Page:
An aviation group says quarantine-free travel across the Tasman will have the dual benefit of boosting the struggling scenic flight sector and provide more room for trainee pilots.
But Aviation NZ chief executive John Nicholson says the benefits of the bubble will take time to be felt.
Before Covid-19 many general aviation tourism businesses earned 80 per cent of their income from international tourists, with some up to 95 per cent reliant on foreign visitors.
''The industry has suffered through the loss of international tourists.''
The Strategic Tourism Asset Protection programme has provided some help to companies but some have gone out of business.
''It's good news, though, that Australian tourists will be back to generate much-needed cash flow to support and rebuild operations.''
Australia and New Zealand together account for about 40 per cent of the sector's income.
''However, it will undoubtedly take time, and confidence that travel is safe, before Australian business gets back to pre-Covid levels.''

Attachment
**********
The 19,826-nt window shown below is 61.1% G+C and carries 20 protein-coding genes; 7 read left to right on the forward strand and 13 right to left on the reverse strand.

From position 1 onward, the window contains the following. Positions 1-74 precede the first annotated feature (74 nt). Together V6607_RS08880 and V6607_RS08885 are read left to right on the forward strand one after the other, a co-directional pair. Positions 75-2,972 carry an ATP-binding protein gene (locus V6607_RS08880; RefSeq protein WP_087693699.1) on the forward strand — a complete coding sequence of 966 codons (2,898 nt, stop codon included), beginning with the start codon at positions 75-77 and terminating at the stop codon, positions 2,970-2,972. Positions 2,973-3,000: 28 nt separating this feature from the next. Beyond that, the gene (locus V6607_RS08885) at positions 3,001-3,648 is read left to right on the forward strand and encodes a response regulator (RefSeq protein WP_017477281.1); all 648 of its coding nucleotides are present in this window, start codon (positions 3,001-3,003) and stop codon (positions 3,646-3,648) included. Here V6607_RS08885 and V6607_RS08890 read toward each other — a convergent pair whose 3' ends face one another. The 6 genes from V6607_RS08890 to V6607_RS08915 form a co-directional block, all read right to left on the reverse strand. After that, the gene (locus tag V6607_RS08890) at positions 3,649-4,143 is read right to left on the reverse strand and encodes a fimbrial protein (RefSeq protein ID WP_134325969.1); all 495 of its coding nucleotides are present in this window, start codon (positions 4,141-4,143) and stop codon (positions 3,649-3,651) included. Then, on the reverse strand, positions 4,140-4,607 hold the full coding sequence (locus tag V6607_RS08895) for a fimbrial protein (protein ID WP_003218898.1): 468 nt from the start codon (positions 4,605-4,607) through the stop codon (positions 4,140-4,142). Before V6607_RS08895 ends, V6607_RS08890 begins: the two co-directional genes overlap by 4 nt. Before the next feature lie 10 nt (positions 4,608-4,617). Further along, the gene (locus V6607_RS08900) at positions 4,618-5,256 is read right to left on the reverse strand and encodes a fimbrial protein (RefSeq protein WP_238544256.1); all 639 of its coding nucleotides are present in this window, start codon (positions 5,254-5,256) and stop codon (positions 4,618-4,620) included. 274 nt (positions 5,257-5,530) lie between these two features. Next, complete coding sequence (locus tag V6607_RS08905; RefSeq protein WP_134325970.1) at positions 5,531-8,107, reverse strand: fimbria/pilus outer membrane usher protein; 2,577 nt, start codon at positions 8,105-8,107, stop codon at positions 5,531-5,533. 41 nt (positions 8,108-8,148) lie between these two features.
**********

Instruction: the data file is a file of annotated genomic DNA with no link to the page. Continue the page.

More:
Nicholson also said that with managed isolation and quarantine space freed up by 40 per cent, or 1,800 rooms, there should be opportunities for the pilot training industry.
The largest trainer closed its New Zealand operation in February, and the industry has been going backwards with the border closed.
Nicholson said it was hoped that spaces can be allocated to high-value pilot training.
The average international cadet pays around $80,000 a year in tuition fees.
In 2020, the industry earned $51million in tuition fees from international students, generated $226m in economic activity, mostly in regional New Zealand, employed 380 staff and had an asset value approaching $100m.
Last year, 153 New Zealanders gained commercial pilot licences.
This continued the decline that had been evident since a 2009 high.
''With a growing aircraft fleet, now 4,720 powered aircraft, the demand for pilots is expected to grow again as international air travel resumes and the use of aircraft for many purposes in New Zealand, from commercial to recreational, continues to expand.''
Nicholson said a dynamic pilot training industry underscored the country's ability to provide the skilled pilots Air New Zealand and other airlines need to bring people to New Zealand and fly them around the country.
'We will be progressing talks with the Government about accessing MIQ facilities for high-value pilot training,' said Nicholson.